The beats are good on some tracks great on others. To me “En Love and “My Skin” are the best tracks. My favorite moment on the album is in the hook of “En Love.” The unsustainable build after a bunch of airy beautiful singing straight into a simple, unique, and particularly filthy section is so rewarding in a house music sort of way. It doesn’t feel cheap like a base drop in hip-hop can. I feel like I earned it. She varies the way that moment it used making it feel earned each time it comes around. “My skin” feels like the mission statement of the album. As a skinny (if a bit flabby) white male it could be hard to appreciate message, and I can’t help but feel like I’m not the target audience. It is such an empowering song. Lizzo just wants us to love ourselves.

She doesn’t curse. I didn’t even notice until she told me so. This is a wholesome album. I didn’t think it was, but exluding a masterbation reference, it is really clean. That is admirable. I don’t know if I would have that kind of self control if I was a rapper. I would just want to talk about titties on my lap and that sort of thing. Is it weird that I want kids to listen to this? Like, they should play this in middle school lunchrooms or something.

So in the record store I was surprised that I had bought the first copy. I knew Lizzo was kind of a big deal in the Twin Cites music scene so I thought a lot of people in Moorhead/Fargo would have wanted her new album. When BGSM was released Lizzo appeared on The Late Show with Stephen Colbert and performed “Ain’t I.” I though this would be her big break. It wasn’t. While the album achieved relative success it did not make Lizzo a household name. None of my coworkers are familiar with Lizzo or her work. These are people who listen to some pretty hip shit. They ain’t top 40 slaves, these folks are woke. What does this album need to be great? Is it the music’s fault? Is it Lizzo’s fault? Is it our fault? I don’t know.

Anti-Label: I like the middle school reference J. Lizzo is someone I feel like people should latch onto. In a society that is clamoring for more strong female figures than ever before, Lizzo seems like an ideal fit. Sexy voice, solid lyrical prowess, good repertoire, etc. Plus for me, she has the “Prince” effect. Anyone from Minnesota to me is instantly special because they are “one of us”. I picked this up from Dan Cole, The Common Man, a few years ago and it is so true. We Minnesotans love our fellow kin.

Anyways, Lizzo bangs on this album. She has social awareness and relevance, good beats, and some absolute bangers. In the kindest way possible, I wonder if she gets passed over for vain reasons? Cause she is one of the most talented female rappers in the scene today.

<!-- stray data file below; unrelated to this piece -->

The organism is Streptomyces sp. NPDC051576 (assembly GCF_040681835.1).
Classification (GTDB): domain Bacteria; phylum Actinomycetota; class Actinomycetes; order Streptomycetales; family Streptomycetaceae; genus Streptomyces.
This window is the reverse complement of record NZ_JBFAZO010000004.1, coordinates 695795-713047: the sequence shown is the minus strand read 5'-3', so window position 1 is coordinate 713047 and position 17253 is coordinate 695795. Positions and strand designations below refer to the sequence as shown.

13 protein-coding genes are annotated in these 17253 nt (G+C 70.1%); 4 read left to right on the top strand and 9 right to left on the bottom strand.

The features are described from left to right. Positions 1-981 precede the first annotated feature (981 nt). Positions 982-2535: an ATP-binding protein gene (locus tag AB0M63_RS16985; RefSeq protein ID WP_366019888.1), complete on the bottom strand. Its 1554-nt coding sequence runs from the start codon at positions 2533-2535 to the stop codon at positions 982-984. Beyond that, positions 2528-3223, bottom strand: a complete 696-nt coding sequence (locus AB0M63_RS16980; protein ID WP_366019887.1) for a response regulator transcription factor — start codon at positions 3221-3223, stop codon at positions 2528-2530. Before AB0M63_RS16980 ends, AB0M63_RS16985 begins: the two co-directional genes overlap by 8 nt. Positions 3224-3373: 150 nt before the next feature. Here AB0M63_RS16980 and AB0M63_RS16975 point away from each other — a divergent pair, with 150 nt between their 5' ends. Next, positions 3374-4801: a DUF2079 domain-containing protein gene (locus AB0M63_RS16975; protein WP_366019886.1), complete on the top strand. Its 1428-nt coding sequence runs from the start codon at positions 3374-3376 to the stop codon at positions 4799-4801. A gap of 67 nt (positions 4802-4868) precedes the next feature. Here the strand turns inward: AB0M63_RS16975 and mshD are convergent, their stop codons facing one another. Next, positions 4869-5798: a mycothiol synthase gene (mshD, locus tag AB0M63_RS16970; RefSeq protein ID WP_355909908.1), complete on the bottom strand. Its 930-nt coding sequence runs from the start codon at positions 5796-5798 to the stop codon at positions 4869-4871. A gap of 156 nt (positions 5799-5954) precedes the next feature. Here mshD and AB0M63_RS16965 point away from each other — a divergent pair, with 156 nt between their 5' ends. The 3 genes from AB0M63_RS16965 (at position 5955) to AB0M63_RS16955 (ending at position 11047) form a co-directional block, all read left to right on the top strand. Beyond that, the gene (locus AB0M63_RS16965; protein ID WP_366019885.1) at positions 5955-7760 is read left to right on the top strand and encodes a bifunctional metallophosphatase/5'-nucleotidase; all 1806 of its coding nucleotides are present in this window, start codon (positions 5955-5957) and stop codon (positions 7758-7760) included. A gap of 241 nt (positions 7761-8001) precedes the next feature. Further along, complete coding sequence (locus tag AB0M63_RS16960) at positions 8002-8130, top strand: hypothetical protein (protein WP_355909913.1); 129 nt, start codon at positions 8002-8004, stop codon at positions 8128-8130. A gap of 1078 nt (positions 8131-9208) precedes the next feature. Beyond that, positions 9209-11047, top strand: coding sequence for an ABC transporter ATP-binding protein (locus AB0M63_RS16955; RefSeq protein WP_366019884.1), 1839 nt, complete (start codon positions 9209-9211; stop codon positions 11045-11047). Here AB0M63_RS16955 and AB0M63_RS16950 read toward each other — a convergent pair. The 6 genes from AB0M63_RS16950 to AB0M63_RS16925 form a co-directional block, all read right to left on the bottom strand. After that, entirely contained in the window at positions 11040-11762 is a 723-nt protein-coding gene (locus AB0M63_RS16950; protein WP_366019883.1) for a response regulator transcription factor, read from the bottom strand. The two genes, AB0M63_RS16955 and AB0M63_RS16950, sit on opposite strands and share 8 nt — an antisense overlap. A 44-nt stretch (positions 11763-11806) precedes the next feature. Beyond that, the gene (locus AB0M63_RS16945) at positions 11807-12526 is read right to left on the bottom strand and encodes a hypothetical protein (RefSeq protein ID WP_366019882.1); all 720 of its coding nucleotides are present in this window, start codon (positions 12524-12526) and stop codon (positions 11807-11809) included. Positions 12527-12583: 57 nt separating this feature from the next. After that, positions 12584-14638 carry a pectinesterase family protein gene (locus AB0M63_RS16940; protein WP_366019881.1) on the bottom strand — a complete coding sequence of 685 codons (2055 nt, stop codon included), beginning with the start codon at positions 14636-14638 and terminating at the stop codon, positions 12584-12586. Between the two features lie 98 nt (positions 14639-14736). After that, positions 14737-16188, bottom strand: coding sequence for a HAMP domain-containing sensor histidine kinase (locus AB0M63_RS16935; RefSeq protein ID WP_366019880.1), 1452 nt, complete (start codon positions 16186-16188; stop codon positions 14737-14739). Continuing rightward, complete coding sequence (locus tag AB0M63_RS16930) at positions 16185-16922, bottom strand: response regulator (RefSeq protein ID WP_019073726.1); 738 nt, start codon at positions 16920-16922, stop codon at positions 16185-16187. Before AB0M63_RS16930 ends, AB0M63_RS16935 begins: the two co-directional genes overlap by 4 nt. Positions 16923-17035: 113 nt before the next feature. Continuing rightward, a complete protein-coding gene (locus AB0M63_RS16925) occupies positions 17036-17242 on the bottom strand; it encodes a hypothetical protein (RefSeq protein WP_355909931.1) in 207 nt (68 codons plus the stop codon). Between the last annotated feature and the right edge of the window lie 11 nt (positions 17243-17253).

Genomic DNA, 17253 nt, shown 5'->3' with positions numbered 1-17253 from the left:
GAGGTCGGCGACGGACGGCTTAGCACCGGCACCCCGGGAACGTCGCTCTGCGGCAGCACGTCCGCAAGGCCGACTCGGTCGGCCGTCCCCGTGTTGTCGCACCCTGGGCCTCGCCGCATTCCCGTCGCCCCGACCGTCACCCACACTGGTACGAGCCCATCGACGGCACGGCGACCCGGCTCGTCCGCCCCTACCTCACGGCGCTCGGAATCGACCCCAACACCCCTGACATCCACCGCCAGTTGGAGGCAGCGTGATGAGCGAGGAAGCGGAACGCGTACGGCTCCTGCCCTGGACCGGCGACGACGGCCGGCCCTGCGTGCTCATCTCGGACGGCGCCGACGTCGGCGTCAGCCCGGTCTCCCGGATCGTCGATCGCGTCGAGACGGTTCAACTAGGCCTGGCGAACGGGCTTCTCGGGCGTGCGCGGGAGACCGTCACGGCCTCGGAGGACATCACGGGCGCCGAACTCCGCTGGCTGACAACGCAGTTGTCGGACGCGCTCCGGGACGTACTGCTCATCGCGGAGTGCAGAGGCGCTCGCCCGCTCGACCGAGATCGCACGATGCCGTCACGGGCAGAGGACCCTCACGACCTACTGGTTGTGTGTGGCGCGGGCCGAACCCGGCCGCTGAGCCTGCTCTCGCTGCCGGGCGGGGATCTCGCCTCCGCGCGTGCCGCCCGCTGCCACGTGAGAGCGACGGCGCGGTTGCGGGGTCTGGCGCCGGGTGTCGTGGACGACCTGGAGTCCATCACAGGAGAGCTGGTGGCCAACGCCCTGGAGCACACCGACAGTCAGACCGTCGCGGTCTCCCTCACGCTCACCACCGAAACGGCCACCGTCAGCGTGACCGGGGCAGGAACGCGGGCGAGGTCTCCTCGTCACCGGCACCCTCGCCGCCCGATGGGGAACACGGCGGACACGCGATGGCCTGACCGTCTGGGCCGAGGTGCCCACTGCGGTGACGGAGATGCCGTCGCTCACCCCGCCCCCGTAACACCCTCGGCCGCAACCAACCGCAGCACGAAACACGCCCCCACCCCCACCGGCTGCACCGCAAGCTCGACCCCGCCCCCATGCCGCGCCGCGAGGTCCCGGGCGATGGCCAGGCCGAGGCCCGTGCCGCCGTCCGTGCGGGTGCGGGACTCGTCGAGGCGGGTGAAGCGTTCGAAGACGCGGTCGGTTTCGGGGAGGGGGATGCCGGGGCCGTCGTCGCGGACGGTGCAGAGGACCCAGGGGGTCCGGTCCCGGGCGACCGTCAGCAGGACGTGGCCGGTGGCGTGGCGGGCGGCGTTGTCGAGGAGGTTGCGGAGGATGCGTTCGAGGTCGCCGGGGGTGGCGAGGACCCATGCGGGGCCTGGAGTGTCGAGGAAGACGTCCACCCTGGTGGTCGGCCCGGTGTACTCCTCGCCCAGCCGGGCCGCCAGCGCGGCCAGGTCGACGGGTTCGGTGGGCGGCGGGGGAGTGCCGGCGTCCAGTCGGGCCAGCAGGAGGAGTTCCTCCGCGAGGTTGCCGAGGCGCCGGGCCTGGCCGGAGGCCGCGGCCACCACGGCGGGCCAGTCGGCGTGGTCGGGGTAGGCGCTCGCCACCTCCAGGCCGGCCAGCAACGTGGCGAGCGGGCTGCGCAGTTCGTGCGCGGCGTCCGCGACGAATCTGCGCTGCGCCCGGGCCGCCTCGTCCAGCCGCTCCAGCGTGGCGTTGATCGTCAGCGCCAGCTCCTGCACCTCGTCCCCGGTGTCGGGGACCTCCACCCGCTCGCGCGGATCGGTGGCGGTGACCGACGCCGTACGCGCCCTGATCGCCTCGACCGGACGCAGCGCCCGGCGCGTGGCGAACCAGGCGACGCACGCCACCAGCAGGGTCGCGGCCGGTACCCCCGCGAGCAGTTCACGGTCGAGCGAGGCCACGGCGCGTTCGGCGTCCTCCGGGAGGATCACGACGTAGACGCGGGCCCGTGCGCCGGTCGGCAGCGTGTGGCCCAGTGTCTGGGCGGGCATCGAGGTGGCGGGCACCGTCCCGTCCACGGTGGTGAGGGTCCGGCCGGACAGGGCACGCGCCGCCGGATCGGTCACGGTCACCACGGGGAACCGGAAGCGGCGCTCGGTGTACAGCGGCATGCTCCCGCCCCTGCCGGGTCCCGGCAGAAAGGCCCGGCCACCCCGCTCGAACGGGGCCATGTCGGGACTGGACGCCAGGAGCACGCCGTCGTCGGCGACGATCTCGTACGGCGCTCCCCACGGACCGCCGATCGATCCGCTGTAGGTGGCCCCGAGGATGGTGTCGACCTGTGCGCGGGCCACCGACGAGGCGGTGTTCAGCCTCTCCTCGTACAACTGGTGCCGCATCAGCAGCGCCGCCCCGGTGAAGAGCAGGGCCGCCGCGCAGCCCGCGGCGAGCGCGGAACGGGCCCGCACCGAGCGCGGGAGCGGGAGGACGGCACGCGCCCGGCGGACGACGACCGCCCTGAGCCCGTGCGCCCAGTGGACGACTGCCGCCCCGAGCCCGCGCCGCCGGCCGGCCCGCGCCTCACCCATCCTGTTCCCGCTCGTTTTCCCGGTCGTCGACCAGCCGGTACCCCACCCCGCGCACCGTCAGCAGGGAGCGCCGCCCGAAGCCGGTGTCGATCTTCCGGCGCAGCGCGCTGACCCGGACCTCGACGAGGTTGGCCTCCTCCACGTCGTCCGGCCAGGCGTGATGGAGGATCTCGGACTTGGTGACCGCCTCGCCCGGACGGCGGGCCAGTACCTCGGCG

One final comment on the profanity note you made, that is crazy. I never even noticed. I don’t even react to profanity in Hip Hop anymore and I guess I just assumed there was. If I was a rapper, I’d be dropping more profanity than a drunken Chipz n’ Queso song.

Connor: I really love this album, and I’ve listened to it over a dozen times since it came out. It really hits me in all the right spots. But more than anything, I love how good the album is. Not in the “wow, this is a well-made album” way, though it is. I mean good in the dungeons and dragons cosmic alignment sort of way.

I’ve told Alex before that if I was asked by a student, especially a girl, what music I would recommend to them, it would be Big GRRRL Small World. Lizzo isn’t singing about partying and drugs; no hedonism really at all. She isn’t a raging narcissist, and she isn’t singing about how she’s desperate for sex (though she’s open about sexuality). Instead, she’s singing about what race means to her, she’s rapping about loving her own large, brown body. She’s also way more erudite than most rappers I know of. “Ain’t I” not only pitches reparations, but is a direct reference to Sojourner Truth’s famous speech “Ain’t I a Woman”.

But I think, to go back to Jason’s question about why Lizzo hasn’t blown up yet, I recommend Lizzo for the same reason she probably hasn’t gotten big yet. A few months back I was listening to the song “Batches and Cookies” from the album before Big GRRRL… and I was trying to use a website to read the lyrics to help me understand an unclear line. On the first website I tried using, a usually high quality website, the lyrics were listed: